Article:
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With only a limited budget available, marketing a small business can be a challenging affair. According to Nicola Kleyn, Associate Professor in Marketing at the Gordon Institute of Business Science (GIBS), the critical issue for small businesses is how to acquire and keep customers. 

Belinda captures some of her experiences as a women embarking on the journey of a small business owner. Check out her blog.....

Thought Thursdays - 2016-06-30 

Belinda works with a  number of organisations varying in industries. Belinda has obtained a vast amount of knowledge about some of the challenges these verticals are faced with.  As facilitator, lecturer for Honours in Digital Marketing and Branding Belinda is able to provide advisory services that address the digital communications drivers.  



Most industries are faced with an ever-growing number of competitors, allowing customers to choose the most suitable supplier to meet their needs. This makes it vital for organisations to ensure that they remain in touch with their clients’ requirements.  

Client requirements change continually owing to a number of factors, including changes in life style and, more relevant of late, the state of the economy. The natural shifts in life cycle also cause customers to change their buying behaviour. With all this in mind, marketing leaders are forced to reconsider their approach to traditional marketing methods. This requires organisations to understand their customers’ definition of value. Many experts have stated that the key to long-term success is to profitably meet customers’ needs better than the competitors can.

According to marketing experts today, more emphasis is being placed on marketing leaders to drive an internal behaviour change. This means that work must continuously be done on finding ways to improve, transform, modify and deliver high levels of customer service.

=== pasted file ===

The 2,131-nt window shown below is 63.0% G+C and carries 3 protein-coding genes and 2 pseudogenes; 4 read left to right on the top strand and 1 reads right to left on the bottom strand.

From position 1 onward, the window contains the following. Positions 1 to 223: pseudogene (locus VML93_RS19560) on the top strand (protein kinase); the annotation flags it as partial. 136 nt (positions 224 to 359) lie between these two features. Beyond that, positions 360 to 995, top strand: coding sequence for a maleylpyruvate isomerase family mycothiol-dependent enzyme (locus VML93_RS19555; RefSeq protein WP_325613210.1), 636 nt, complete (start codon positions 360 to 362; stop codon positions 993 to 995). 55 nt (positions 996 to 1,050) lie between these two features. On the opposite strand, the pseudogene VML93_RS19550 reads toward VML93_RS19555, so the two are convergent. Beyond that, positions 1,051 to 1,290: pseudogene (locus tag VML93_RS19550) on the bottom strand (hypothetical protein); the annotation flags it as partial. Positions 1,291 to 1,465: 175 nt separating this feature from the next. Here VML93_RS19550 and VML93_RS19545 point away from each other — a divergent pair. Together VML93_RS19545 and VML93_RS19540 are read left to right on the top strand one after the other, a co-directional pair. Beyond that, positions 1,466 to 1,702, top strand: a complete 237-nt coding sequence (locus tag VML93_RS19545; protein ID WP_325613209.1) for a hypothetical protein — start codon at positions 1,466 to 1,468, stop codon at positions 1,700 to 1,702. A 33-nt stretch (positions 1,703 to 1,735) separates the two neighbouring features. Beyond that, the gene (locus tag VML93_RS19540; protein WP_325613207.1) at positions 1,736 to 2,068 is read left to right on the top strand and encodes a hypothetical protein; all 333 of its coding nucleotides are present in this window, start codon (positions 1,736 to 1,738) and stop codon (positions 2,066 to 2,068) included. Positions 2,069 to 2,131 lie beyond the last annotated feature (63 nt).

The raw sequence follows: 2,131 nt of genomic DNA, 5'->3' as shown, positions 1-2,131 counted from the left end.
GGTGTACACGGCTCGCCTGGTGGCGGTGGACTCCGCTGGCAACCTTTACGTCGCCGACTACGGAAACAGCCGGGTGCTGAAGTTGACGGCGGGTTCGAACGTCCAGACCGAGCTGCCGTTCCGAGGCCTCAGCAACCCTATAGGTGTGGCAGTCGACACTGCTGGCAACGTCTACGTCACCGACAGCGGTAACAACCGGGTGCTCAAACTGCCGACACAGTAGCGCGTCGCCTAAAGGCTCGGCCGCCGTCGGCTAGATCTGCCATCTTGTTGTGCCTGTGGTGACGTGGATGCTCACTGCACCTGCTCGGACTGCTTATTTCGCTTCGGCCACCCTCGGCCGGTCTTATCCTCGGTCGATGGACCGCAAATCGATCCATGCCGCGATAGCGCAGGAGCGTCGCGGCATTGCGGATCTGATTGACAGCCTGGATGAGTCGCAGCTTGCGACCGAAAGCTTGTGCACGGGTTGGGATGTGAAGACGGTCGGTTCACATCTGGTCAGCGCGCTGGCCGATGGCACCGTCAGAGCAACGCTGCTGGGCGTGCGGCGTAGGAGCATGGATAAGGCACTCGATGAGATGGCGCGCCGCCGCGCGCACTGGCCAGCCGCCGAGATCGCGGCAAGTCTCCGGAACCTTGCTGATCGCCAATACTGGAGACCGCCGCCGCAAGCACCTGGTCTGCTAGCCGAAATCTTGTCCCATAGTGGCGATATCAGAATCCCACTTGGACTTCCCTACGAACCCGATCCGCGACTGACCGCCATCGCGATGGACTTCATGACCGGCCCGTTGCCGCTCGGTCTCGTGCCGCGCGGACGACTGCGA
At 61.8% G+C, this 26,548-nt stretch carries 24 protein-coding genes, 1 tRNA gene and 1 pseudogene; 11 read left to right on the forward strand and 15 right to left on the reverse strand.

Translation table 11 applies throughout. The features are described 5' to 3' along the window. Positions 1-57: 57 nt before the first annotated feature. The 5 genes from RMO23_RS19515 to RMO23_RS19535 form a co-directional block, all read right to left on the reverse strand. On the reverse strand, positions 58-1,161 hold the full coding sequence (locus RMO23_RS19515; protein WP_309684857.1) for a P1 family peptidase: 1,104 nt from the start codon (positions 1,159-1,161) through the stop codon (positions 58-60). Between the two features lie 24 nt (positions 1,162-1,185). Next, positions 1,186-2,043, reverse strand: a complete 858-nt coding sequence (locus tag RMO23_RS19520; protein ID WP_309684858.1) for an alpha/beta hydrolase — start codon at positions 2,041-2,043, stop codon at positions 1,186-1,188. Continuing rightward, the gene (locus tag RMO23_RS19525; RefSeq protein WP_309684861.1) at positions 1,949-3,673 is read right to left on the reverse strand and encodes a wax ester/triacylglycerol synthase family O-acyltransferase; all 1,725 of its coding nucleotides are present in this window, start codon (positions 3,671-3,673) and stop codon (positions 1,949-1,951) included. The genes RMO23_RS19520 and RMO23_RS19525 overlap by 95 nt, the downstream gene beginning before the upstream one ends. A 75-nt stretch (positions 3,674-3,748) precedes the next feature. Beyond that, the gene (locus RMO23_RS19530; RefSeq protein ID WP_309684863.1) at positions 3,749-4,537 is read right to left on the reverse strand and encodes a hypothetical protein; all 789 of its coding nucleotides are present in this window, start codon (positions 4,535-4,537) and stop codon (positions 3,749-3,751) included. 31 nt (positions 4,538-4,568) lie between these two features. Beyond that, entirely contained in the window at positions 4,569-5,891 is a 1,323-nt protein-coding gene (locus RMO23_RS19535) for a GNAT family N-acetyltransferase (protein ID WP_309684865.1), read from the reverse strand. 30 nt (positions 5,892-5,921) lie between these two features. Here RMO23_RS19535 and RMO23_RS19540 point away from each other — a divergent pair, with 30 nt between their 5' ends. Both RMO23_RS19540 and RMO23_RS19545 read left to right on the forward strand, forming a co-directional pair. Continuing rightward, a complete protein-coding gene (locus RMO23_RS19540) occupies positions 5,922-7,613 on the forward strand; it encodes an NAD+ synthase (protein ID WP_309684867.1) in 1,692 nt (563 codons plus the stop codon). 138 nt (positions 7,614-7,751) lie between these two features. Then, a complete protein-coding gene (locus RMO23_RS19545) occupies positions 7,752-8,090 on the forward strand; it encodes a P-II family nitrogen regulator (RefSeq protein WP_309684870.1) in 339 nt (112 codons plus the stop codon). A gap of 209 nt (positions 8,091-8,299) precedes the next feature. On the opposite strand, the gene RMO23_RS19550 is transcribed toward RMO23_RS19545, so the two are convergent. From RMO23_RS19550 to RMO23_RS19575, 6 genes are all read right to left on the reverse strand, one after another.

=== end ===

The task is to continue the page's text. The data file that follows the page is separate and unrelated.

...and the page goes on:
This entails focusing on internal and external customers to drive alignment between what customers want and the delivery thereof.  Closing the gap between company needs and customer needs will equate to higher levels of success for the organisation. Companies’ needs will differ according to their strategic objectives and the dynamic markets they operate in. The aim is for marketing not only to focus on the external customer but also the internal customer.  Working with the other functions within the organisation to aim for alignment of both the company and its customers. The outside-in approach, with a further inside-out alignment.

This approach requires buy-in from all functions within the organisation, as well as each employee, to be customer focused. It requires the organisation to remunerate customer-centric behaviour, and for marketing to work with human resources to start the process from the moment employees come on board, thus making the approach part of the company’s DNA. Every employee needs to focus on driving value and continuously improving customer experience.
An approach of this nature also requires the CEO to give marketing leaders more power, allowing marketing to work side by side with the CEO, not only to define the strategy but also to drive it. This in turn requires the marketing leaders to illustrate their value when it comes to adding to the bottom line in a more visible manner.  

Marketing leaders also need to spend time understanding customer issues and linking the companies issues, getting involved and becoming problem solvers. Marketing leaders should take time to stay close to what is happening from an external perspective in the customers’ world and within the organisation. We live in a dynamic environment that continues to add pressure on our customers and our organisation, focus on each of our stakeholder’s priorities.

The role of marketing leaders has changed. Marketers need to be at the forefront of this change, and become the go-to person, both internally and externally. Marketers also need to play the role of linking internal customers with the company’s priorities. If there is no alignment between them, the marketer needs to be the voice of the customer.